Ocean Gnawing Away at Glaciers Is Intensifying Melting of Greenland Ice Sheet

Greenland Glacier

The ocean is gnawing away at glaciers. Credit: Alfred-Wegener-Institut

The Greenland Ice Sheet is melting faster today than it did only a few years ago. The reason: it’s not just melting on the surface — but underwater, too. AWI researchers have now found an explanation for the intensive melting on the ice’s underside, and published their findings in the journal Nature Geoscience.

79 North Glacier Front

The glacier front of 79 North Glacier is about 100 m thick and pushes against small islands which bulge the ice (left). The sea ice produces magical shapes and patterns (right). Winds blowing down from the glacier push it slightly away from the glacier front. Credit: Janin Schaffer, Alfred-Wegener-Institut

The glaciers are melting rapidly: Greenland’s ice is now melting seven times faster than in the 1990s — an alarming discovery, since climate change will likely intensify this melting in the future, causing the sea level to rise more rapidly.

Accordingly, researchers are now working to better understand the underlying mechanisms of this melting. Ice melts on the surface because it is exposed to the sun and rising temperatures. But it has now also begun melting from below — including in northeast Greenland, which is home to several ‘ice tongues’.

Collecting Measuring Instruments

Collecting measuring instruments is a particular challenge in ice-covered regions. Here the “Mummy Chair” is used to fasten a rope with an anchor hook at the anchoring which is to be collected. If this is successful, the anchoring is gently pulled out of the water on deck of the POLARSTERN by a crane. Credit: Richard Jones, Alfred-Wegener-Institut

Each tongue is a strip of ice that has slid down into the ocean and floats on the water — without breaking off from the land ice. The longest ice tongue, part of the ’79° North Glacier,’ is an enormous 80 km long. Over the past 20 years, it has experienced a dramatic loss of mass and thickness, because it’s been melting not just on the surface, but also and especially from below.

Too much heat from the ocean

A team led by oceanographer Dr. Janin Schaffer from the Alfred Wegener Institute, Helmholtz Centre for Polar and Marine Research (AWI) in Bremerhaven has now identified the source of this intense underwater melting.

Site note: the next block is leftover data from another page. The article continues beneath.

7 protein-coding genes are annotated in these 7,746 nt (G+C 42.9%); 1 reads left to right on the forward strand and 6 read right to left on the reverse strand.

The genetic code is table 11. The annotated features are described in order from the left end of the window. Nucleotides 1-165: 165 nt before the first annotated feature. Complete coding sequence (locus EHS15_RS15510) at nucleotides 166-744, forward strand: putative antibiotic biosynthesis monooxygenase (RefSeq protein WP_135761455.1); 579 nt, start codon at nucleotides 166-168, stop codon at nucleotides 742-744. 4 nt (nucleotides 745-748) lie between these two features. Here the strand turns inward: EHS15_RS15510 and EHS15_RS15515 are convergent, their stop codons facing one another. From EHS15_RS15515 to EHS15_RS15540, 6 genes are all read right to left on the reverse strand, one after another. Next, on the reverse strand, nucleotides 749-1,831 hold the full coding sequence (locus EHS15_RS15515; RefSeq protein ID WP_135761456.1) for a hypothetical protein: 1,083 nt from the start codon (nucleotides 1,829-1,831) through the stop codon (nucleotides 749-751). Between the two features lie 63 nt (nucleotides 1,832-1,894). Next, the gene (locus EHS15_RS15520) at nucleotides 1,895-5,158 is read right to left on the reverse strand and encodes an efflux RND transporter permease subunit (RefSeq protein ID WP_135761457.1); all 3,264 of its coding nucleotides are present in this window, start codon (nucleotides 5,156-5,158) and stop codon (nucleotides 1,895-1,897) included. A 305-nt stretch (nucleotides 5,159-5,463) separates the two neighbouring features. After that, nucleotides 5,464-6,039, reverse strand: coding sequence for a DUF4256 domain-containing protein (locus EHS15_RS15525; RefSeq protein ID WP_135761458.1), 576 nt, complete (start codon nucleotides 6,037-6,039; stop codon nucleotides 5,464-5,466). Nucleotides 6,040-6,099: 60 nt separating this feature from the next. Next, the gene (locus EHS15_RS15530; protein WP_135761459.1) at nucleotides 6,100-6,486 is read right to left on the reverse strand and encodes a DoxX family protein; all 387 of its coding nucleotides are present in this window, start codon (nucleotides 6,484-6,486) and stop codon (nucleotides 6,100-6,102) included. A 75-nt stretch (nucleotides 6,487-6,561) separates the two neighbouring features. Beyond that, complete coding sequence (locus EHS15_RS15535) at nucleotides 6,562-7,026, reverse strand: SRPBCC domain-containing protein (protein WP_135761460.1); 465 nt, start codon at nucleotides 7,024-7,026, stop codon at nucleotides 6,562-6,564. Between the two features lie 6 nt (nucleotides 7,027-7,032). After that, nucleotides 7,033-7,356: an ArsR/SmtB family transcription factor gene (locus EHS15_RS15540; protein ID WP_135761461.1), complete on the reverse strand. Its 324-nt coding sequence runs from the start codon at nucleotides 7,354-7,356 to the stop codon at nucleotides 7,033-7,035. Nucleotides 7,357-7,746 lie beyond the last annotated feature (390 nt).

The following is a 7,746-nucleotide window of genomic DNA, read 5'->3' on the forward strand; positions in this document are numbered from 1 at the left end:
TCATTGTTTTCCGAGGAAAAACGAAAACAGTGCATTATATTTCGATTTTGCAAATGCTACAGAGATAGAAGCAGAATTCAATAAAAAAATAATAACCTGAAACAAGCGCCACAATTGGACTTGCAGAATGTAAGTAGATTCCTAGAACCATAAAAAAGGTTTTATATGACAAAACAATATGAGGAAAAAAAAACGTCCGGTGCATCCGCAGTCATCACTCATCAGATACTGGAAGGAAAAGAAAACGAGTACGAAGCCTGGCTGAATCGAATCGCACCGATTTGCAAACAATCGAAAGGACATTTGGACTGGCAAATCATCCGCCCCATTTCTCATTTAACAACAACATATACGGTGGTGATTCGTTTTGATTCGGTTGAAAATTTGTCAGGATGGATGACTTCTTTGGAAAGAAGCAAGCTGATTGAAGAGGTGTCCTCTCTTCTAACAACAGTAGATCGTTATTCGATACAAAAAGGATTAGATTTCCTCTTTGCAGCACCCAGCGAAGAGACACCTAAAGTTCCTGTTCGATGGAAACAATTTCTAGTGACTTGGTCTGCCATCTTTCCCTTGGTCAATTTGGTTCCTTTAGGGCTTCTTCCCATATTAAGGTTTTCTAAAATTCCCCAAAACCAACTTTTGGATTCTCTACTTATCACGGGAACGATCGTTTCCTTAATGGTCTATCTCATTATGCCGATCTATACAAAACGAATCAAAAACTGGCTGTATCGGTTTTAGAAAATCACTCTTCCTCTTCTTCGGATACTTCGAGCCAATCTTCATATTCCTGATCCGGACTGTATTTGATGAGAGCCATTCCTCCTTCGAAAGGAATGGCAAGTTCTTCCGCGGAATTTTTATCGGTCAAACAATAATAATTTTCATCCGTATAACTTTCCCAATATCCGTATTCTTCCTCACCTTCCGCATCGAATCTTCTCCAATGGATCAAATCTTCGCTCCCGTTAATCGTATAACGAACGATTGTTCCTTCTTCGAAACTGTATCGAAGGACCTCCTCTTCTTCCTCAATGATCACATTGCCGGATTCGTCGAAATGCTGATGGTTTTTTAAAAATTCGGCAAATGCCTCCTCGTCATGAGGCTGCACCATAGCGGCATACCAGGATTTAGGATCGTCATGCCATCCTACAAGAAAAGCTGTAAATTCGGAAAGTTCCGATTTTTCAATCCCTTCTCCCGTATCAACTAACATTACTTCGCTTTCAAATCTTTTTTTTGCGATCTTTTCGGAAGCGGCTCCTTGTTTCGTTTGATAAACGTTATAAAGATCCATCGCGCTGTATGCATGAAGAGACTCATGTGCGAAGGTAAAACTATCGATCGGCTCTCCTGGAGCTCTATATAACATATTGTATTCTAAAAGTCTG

The conclusions of their study, which the experts have just released in the journal Nature Geoscience, are particularly unsettling because the melting phenomenon they discovered isn’t unique to the 79° North Glacier, which means it could produce similar effects elsewhere.

Meltwater Streams on Glacier Tongue

On the 80 km long and 20 km wide glacier tongue, torrential meltwater streams make their way towards the ocean Credit: Janin Schaffer, Alfred-Wegener-Institut

For the purposes of the study, the researchers conducted the first extensive ship-based survey of the ocean floor near the glacier, which revealed the presence of a two-kilometer-wide trough, from the bottom of which comparatively warm water from the Atlantic is channeled directly toward the glacier. But that’s not all: in the course of a detailed analysis of the trough, Janin Schaffer spotted a bathymetric sill, a barrier that the water flowing over the seafloor has to overcome. Once over the hump, the water rushes down the back of the sill — and under the ice tongue. Thanks to this acceleration of the warm water mass, large amounts of heat from the ocean flow past the tongue every second, melting it from beneath.

POLARSTERN Glacier Tongue

The POLARSTERN in front of a part of the glacier tongue which reaches far into the land and swims on the ocean for 80 km. In the summer of 2016, the POLARSTERN was the first ship ever to sail to the edge of the 79 North Glacier in northeast Greenland. The wind had pushed away all sea ice, and thus the otherwise ice-covered region was completely ice-free for one week. This enabled us to measure the ocean and the ground accurately. Credit: Nat Wilson, Alfred-Wegener-Institut

To make matters worse, the layer of warm water that flows toward the glacier has grown larger: measured from the seafloor, it now extends 15 meters higher than it did just a few years ago. “The reason for the intensified melting is now clear,” Schaffer says. “Because the warm water current is larger, substantially more warmth now makes its way under the ice tongue, second for second.”

Other regions are also affected

In order to determine whether the phenomenon only manifests at the 79° North Glacier or also at other sites, the team investigated a neighboring region on Greenland’s eastern coast, where another glacier, the Zachariæ Isstrøm, juts out into the sea, and where a large ice tongue had recently broken off from the mainland.

Glacier Front 2018

No getting through to the glacier front. In 2018 the measuring instruments cannot be recovered. Credit: Moritz Langhinrichs, Alfred-Wegener-Institut

Working from the surface of an ice floe, the experts measured water temperatures near the ocean floor. According to Schaffer: “The readings indicate that here, too, a bathymetric sill near the seafloor accelerates warm water toward the glacier. Apparently, the intensive melting on the underside of the ice at several sites throughout Greenland is largely produced by the form of the seafloor.” These findings will ultimately help her more accurately gauge the total amount of meltwater that the Greenland Ice Sheet loses every year.

Reference: “Bathymetry constrains ocean heat supply to Greenland’s largest glacier tongue” by Janin Schaffer, Torsten Kanzow, Wilken-Jon von Appen, Luisa von Albedyll, Jan Erik Arndt and David H. Roberts, 3 February 2020, Nature Geoscience.
DOI: 10.1038/s41561-019-0529-x

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